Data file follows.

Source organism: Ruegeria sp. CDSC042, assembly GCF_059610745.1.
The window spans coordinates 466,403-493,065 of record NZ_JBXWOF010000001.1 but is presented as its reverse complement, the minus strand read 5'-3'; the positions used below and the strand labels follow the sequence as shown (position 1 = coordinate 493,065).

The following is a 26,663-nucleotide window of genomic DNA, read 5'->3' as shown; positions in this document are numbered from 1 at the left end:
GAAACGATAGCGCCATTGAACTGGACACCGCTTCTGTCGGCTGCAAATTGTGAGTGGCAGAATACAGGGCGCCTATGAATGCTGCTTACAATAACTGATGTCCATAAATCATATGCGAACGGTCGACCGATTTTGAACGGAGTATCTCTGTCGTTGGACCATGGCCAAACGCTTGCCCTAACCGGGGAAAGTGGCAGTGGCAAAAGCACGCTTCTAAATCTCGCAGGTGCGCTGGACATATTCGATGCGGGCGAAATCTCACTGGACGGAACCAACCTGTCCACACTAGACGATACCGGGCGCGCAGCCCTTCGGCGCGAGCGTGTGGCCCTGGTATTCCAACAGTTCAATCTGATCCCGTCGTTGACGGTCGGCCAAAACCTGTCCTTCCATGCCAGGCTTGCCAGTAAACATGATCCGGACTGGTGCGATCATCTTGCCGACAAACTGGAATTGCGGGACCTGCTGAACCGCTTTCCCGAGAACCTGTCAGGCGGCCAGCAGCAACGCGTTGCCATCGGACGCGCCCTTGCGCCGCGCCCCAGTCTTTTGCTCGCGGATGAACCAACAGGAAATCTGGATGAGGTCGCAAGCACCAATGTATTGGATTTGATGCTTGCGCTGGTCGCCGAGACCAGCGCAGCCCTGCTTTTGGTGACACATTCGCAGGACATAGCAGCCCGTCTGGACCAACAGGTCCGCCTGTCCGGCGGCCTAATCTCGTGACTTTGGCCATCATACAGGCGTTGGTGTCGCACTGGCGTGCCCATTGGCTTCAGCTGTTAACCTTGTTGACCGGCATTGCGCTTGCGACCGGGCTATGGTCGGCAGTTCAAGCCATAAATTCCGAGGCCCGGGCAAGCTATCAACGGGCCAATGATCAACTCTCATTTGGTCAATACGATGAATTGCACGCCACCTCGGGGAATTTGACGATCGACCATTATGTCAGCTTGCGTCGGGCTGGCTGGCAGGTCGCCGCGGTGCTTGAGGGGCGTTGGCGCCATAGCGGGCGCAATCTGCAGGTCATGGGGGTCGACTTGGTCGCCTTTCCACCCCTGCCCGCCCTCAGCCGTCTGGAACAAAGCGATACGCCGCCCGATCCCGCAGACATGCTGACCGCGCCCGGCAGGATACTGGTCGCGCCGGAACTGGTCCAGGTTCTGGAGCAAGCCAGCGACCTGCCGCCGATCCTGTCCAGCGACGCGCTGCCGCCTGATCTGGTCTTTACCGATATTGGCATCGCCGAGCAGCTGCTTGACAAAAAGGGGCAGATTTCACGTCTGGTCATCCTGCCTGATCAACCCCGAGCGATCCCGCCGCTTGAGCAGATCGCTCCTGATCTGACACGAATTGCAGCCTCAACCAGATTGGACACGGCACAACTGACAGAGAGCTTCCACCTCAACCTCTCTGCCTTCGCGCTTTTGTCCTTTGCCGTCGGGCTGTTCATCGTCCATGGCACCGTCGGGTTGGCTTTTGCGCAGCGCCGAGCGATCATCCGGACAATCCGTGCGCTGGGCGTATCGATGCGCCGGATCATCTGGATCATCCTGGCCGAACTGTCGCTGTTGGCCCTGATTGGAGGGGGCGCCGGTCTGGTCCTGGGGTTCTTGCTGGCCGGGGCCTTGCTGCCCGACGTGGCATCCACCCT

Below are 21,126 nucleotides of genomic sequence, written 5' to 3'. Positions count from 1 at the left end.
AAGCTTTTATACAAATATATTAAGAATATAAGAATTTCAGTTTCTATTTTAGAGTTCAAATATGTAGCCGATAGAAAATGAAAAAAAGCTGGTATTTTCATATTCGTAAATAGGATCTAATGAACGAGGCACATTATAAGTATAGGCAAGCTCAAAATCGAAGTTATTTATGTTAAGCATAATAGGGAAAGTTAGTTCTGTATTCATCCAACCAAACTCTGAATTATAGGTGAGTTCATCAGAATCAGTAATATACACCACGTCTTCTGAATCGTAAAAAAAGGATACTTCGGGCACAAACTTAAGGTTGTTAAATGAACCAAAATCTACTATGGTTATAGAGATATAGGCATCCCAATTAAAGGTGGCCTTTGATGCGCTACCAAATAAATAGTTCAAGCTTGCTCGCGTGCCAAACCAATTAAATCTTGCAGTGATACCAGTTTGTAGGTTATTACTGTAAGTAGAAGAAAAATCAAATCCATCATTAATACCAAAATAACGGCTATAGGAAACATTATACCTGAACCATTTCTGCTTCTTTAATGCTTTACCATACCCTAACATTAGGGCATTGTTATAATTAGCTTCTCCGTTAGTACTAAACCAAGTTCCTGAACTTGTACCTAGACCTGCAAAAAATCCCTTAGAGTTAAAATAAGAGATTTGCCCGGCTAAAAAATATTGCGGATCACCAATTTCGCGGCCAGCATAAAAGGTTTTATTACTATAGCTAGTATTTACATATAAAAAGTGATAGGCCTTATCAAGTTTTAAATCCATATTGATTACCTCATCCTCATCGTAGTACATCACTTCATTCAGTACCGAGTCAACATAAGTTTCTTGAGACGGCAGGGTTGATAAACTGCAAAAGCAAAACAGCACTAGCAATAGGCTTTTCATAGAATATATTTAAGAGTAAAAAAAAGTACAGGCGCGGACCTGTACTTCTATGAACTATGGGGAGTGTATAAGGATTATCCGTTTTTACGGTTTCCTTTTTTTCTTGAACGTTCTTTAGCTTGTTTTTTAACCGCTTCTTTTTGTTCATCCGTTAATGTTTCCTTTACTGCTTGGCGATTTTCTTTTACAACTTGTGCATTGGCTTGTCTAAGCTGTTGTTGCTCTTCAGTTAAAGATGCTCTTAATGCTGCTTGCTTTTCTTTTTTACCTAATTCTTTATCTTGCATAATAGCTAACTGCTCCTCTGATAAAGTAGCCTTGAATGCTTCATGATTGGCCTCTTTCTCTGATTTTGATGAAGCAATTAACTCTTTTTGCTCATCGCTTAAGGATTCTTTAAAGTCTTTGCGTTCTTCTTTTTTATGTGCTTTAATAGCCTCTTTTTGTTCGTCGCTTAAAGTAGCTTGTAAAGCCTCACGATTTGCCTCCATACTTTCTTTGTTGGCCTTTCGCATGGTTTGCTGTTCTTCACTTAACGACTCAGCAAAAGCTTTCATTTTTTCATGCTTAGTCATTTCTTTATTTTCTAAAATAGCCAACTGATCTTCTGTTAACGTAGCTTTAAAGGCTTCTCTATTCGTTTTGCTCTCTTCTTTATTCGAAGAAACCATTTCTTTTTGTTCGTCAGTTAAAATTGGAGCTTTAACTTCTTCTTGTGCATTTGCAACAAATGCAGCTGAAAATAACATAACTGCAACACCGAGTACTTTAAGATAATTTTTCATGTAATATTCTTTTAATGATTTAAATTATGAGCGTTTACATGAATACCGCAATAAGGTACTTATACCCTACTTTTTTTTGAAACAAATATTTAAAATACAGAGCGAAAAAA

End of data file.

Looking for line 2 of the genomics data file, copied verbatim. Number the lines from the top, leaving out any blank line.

The window spans coordinates 466,403-493,065 of record NZ_JBXWOF010000001.1 but is presented as its reverse complement, the minus strand read 5'-3'; the positions used below and the strand labels follow the sequence as shown (position 1 = coordinate 493,065).